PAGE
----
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Are Chief Happiness Officers Going To Be A Thing?

A candidate for a law firm claimed the firm needed to recruit a "chief happiness officer."

First things first, what exactly is a chief happiness officer? If I’d had to guess I figured it was the man who sold ice-creams out of small town seaside van, but I would have been incorrect.

Along the way CEO’s must have been told that happy people make better employees which is how this new role came to exist.

Of course, they could offer more flexible hours, respect, recognition and a few extra holiday days but why do that when you can spend the same amount of money on a Chief Happiness Officer (CHO) who will install a foosball machine so you get 10 minutes of escapism during your 6 hours overtime.

A CHO is essentially a HR Manager with a unique focus: to make sure their company’s employees are the happiest they can be.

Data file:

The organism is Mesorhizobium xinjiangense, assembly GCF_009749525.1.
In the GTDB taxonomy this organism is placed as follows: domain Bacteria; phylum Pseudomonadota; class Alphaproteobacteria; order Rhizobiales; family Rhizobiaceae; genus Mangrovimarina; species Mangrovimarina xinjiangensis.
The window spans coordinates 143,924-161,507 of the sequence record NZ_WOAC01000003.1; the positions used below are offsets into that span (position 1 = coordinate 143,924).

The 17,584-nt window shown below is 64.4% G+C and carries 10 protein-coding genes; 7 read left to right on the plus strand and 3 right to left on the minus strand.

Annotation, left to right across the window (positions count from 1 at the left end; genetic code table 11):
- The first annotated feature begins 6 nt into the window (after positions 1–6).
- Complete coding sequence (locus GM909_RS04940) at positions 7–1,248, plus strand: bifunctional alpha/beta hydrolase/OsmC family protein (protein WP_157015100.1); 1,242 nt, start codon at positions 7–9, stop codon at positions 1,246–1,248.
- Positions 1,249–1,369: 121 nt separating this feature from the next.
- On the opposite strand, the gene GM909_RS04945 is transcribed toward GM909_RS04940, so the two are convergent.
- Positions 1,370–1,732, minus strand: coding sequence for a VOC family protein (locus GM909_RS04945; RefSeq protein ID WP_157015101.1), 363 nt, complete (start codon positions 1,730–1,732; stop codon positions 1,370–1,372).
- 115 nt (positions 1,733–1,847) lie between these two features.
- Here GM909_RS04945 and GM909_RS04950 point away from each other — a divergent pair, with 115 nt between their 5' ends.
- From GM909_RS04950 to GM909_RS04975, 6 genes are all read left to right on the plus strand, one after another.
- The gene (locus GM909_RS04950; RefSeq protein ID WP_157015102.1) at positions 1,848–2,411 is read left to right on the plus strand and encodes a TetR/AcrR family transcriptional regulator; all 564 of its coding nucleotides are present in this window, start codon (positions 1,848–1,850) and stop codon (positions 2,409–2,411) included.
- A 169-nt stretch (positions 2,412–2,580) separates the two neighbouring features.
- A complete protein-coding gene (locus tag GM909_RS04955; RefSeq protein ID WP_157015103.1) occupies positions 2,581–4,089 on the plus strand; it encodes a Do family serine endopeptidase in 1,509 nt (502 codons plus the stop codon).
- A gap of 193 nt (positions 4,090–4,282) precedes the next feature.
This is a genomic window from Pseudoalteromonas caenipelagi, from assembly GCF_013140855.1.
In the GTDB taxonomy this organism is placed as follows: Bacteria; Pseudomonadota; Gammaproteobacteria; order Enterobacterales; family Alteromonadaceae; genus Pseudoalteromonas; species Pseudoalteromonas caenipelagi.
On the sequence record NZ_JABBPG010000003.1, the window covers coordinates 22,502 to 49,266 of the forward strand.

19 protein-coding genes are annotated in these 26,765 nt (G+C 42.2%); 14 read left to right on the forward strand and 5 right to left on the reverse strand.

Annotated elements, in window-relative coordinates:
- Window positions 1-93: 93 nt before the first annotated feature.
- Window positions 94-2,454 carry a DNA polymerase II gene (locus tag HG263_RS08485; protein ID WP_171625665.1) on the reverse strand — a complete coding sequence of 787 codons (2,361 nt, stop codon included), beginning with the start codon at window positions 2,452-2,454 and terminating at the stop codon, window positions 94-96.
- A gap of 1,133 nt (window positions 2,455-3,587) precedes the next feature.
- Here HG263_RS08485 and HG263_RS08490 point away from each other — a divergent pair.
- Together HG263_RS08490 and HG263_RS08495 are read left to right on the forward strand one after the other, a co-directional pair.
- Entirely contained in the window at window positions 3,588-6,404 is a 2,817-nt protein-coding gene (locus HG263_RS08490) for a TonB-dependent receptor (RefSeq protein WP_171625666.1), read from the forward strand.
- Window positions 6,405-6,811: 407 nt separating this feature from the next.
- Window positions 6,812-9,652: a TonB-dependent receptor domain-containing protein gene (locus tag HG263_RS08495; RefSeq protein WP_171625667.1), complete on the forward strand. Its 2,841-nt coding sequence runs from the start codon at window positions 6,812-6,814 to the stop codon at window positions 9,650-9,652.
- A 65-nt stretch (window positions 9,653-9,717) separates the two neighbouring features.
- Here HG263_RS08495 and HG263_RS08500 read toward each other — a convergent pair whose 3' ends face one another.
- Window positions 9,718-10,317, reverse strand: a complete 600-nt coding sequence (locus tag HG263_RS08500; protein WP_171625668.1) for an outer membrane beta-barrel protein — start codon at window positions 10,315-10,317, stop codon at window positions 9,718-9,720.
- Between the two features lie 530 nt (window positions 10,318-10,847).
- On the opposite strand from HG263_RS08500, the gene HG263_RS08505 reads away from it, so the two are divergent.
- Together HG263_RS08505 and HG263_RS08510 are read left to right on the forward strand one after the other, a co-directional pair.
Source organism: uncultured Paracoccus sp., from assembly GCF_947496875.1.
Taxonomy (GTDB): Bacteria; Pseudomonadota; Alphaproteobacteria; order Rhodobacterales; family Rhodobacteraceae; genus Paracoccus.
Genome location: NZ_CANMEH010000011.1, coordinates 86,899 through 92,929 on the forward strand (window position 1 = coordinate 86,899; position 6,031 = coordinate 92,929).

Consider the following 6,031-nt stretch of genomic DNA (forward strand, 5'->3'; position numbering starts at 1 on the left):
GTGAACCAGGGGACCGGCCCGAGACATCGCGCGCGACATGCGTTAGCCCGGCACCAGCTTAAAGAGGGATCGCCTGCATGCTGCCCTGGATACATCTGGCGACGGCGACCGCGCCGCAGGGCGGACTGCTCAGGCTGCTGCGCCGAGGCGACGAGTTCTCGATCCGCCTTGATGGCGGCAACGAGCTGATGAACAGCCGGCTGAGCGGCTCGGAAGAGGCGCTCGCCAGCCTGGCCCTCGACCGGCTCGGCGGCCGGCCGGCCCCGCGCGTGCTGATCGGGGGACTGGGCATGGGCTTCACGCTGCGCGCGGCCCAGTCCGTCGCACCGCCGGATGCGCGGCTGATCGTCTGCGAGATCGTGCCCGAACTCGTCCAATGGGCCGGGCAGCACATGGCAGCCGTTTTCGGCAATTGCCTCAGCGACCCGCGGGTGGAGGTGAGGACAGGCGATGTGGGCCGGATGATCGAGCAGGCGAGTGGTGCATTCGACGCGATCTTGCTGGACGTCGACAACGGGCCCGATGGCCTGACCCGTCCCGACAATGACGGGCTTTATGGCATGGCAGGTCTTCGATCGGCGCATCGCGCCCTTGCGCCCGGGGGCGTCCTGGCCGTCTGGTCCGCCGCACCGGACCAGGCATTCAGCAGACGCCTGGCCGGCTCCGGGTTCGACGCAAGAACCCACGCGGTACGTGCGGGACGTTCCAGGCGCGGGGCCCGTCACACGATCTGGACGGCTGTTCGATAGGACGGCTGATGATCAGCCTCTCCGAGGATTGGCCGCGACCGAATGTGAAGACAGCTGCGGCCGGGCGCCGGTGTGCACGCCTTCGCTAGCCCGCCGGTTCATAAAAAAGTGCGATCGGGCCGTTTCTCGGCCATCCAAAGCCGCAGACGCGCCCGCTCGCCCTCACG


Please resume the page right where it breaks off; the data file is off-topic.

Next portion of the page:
According to the Daily Mail, a contender for the next managing partner of a renowned multinational law firm located in London claimed this week that the firm needs to recruit a "chief happiness officer" for its employees.

People working at a big corporate law firm are unhappy? They mustn’t have a pinball machine.

Not many people are buying into the need for a CHO and believe the role to be…BS, to put it frankly.

Most people would be happiest with varying versions of the examples given above, but we don’t need a CHO to get recognition or an extra couple days leave a year.

So it seems like it’s not about wanting to make someone happy; it's a cynical HR intrusion into our lives. It offers a corporation the appearance of caring about its employees when, in reality, it is considerably more concerned with its bottom line.

According to studies, once we have a minimum standard of living, enough food and appropriate shelter, everything else becomes a bit worthless in terms of making us happy.

For the vast majority of people, the relationships we make with others are the source of their happiness.

Which means having a “not like a regular boss” cool CHO annoying us with a ‘how are we feeling today chart’ could actually lead to more unhappiness in the office.

You know what might actually help with happiness? A monthly visit from the ice-cream van. Ice-creams on the CEO of course.